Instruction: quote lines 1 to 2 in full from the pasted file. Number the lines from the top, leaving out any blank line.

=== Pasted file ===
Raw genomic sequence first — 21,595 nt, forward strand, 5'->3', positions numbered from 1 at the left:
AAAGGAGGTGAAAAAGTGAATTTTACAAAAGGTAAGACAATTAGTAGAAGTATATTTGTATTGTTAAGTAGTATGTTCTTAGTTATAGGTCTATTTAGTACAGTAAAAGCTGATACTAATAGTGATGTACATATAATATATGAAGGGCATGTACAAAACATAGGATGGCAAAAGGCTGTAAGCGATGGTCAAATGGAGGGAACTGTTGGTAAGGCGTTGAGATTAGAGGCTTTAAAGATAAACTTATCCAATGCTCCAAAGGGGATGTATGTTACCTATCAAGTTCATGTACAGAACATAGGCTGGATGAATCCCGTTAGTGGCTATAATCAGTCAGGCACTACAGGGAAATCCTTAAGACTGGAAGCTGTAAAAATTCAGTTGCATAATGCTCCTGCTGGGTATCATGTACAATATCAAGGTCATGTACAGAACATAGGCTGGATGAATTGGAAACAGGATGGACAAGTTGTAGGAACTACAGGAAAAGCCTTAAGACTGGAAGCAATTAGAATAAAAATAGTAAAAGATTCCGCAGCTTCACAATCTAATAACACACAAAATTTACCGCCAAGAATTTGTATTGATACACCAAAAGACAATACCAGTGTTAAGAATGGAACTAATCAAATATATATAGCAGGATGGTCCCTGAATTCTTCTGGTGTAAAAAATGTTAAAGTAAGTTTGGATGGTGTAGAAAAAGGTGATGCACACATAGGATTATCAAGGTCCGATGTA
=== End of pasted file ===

Raw genomic sequence first — 21,595 nt, forward strand, 5'->3', positions numbered from 1 at the left:
AAAGGAGGTGAAAAAGTGAATTTTACAAAAGGTAAGACAATTAGTAGAAGTATATTTGTATTGTTAAGTAGTATGTTCTTAGTTATAGGTCTATTTAGTACAGTAAAAGCTGATACTAATAGTGATGTACATATAATATATGAAGGGCATGTACAAAACATAGGATGGCAAAAGGCTGTAAGCGATGGTCAAATGGAGGGAACTGTTGGTAAGGCGTTGAGATTAGAGGCTTTAAAGATAAACTTATCCAATGCTCCAAAGGGGATGTATGTTACCTATCAAGTTCATGTACAGAACATAGGCTGGATGAATCCCGTTAGTGGCTATAATCAGTCAGGCACTACAGGGAAATCCTTAAGACTGGAAGCTGTAAAAATTCAGTTGCATAATGCTCCTGCTGGGTATCATGTACAATATCAAGGTCATGTACAGAACATAGGCTGGATGAATTGGAAACAGGATGGACAAGTTGTAGGAACTACAGGAAAAGCCTTAAGACTGGAAGCAATTAGAATAAAAATAGTAAAAGATTCCGCAGCTTCACAATCTAATAACACACAAAATTTACCGCCAAGAATTTGTATTGATACACCAAAAGACAATACCAGTGTTAAGAATGGAACTAATCAAATATATATAGCAGGATGGTCCCTGAATTCTTCTGGTGTAAAAAATGTTAAAGTAAGTTTGGATGGTGTAGAAAAAGGTGATGCACACATAGGATTATCAAGGTCCGATGTA